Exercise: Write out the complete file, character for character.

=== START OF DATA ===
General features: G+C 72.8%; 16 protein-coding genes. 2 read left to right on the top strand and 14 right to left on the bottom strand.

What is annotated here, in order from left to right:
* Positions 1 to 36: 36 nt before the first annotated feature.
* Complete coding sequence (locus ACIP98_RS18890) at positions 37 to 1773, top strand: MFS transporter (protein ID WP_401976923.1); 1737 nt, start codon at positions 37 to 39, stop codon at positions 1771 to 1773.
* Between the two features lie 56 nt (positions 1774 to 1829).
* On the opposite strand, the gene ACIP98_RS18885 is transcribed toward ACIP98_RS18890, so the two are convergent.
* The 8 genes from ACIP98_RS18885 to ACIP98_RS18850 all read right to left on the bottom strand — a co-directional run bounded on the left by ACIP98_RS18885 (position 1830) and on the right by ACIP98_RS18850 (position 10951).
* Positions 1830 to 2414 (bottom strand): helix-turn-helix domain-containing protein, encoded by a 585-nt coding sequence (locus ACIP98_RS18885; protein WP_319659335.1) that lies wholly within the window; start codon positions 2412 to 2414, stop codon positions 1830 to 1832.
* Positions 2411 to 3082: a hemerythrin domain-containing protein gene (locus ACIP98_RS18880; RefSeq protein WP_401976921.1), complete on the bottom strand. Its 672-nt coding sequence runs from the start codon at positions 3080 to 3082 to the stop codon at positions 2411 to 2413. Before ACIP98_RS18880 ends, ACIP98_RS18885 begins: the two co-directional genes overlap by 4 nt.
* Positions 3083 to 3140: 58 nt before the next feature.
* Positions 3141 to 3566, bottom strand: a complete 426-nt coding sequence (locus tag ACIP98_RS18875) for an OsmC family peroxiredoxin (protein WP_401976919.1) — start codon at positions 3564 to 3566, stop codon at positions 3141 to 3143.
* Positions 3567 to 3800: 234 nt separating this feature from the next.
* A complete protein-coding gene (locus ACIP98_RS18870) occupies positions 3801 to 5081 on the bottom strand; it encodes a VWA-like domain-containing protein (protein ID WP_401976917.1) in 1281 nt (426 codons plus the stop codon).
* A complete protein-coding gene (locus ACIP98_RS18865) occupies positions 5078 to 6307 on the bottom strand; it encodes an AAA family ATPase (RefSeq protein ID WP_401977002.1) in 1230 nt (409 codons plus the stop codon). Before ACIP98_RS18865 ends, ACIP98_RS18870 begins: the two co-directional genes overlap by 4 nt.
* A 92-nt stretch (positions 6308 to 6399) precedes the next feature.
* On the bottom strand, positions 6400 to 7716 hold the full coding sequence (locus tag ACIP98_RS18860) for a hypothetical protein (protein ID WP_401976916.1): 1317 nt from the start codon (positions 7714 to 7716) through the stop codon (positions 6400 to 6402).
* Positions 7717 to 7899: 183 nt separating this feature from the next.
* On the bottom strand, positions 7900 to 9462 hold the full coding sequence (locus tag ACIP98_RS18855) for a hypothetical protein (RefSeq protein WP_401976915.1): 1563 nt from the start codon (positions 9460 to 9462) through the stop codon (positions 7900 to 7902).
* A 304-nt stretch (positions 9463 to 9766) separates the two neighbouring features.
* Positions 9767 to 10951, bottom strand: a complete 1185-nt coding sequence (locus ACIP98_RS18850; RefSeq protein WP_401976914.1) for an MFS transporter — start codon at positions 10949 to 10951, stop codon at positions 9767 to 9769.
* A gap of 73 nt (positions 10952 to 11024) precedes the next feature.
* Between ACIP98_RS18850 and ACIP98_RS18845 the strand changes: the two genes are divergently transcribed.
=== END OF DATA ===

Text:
General features: G+C 72.8%; 16 protein-coding genes. 2 read left to right on the top strand and 14 right to left on the bottom strand.

What is annotated here, in order from left to right:
* Positions 1 to 36: 36 nt before the first annotated feature.
* Complete coding sequence (locus ACIP98_RS18890) at positions 37 to 1773, top strand: MFS transporter (protein ID WP_401976923.1); 1737 nt, start codon at positions 37 to 39, stop codon at positions 1771 to 1773.
* Between the two features lie 56 nt (positions 1774 to 1829).
* On the opposite strand, the gene ACIP98_RS18885 is transcribed toward ACIP98_RS18890, so the two are convergent.
* The 8 genes from ACIP98_RS18885 to ACIP98_RS18850 all read right to left on the bottom strand — a co-directional run bounded on the left by ACIP98_RS18885 (position 1830) and on the right by ACIP98_RS18850 (position 10951).
* Positions 1830 to 2414 (bottom strand): helix-turn-helix domain-containing protein, encoded by a 585-nt coding sequence (locus ACIP98_RS18885; protein WP_319659335.1) that lies wholly within the window; start codon positions 2412 to 2414, stop codon positions 1830 to 1832.
* Positions 2411 to 3082: a hemerythrin domain-containing protein gene (locus ACIP98_RS18880; RefSeq protein WP_401976921.1), complete on the bottom strand. Its 672-nt coding sequence runs from the start codon at positions 3080 to 3082 to the stop codon at positions 2411 to 2413. Before ACIP98_RS18880 ends, ACIP98_RS18885 begins: the two co-directional genes overlap by 4 nt.
* Positions 3083 to 3140: 58 nt before the next feature.
* Positions 3141 to 3566, bottom strand: a complete 426-nt coding sequence (locus tag ACIP98_RS18875) for an OsmC family peroxiredoxin (protein WP_401976919.1) — start codon at positions 3564 to 3566, stop codon at positions 3141 to 3143.
* Positions 3567 to 3800: 234 nt separating this feature from the next.
* A complete protein-coding gene (locus ACIP98_RS18870) occupies positions 3801 to 5081 on the bottom strand; it encodes a VWA-like domain-containing protein (protein ID WP_401976917.1) in 1281 nt (426 codons plus the stop codon).
* A complete protein-coding gene (locus ACIP98_RS18865) occupies positions 5078 to 6307 on the bottom strand; it encodes an AAA family ATPase (RefSeq protein ID WP_401977002.1) in 1230 nt (409 codons plus the stop codon). Before ACIP98_RS18865 ends, ACIP98_RS18870 begins: the two co-directional genes overlap by 4 nt.
* A 92-nt stretch (positions 6308 to 6399) precedes the next feature.
* On the bottom strand, positions 6400 to 7716 hold the full coding sequence (locus tag ACIP98_RS18860) for a hypothetical protein (protein ID WP_401976916.1): 1317 nt from the start codon (positions 7714 to 7716) through the stop codon (positions 6400 to 6402).
* Positions 7717 to 7899: 183 nt separating this feature from the next.
* On the bottom strand, positions 7900 to 9462 hold the full coding sequence (locus tag ACIP98_RS18855) for a hypothetical protein (RefSeq protein WP_401976915.1): 1563 nt from the start codon (positions 9460 to 9462) through the stop codon (positions 7900 to 7902).
* A 304-nt stretch (positions 9463 to 9766) separates the two neighbouring features.
* Positions 9767 to 10951, bottom strand: a complete 1185-nt coding sequence (locus ACIP98_RS18850; RefSeq protein WP_401976914.1) for an MFS transporter — start codon at positions 10949 to 10951, stop codon at positions 9767 to 9769.
* A gap of 73 nt (positions 10952 to 11024) precedes the next feature.
* Between ACIP98_RS18850 and ACIP98_RS18845 the strand changes: the two genes are divergently transcribed.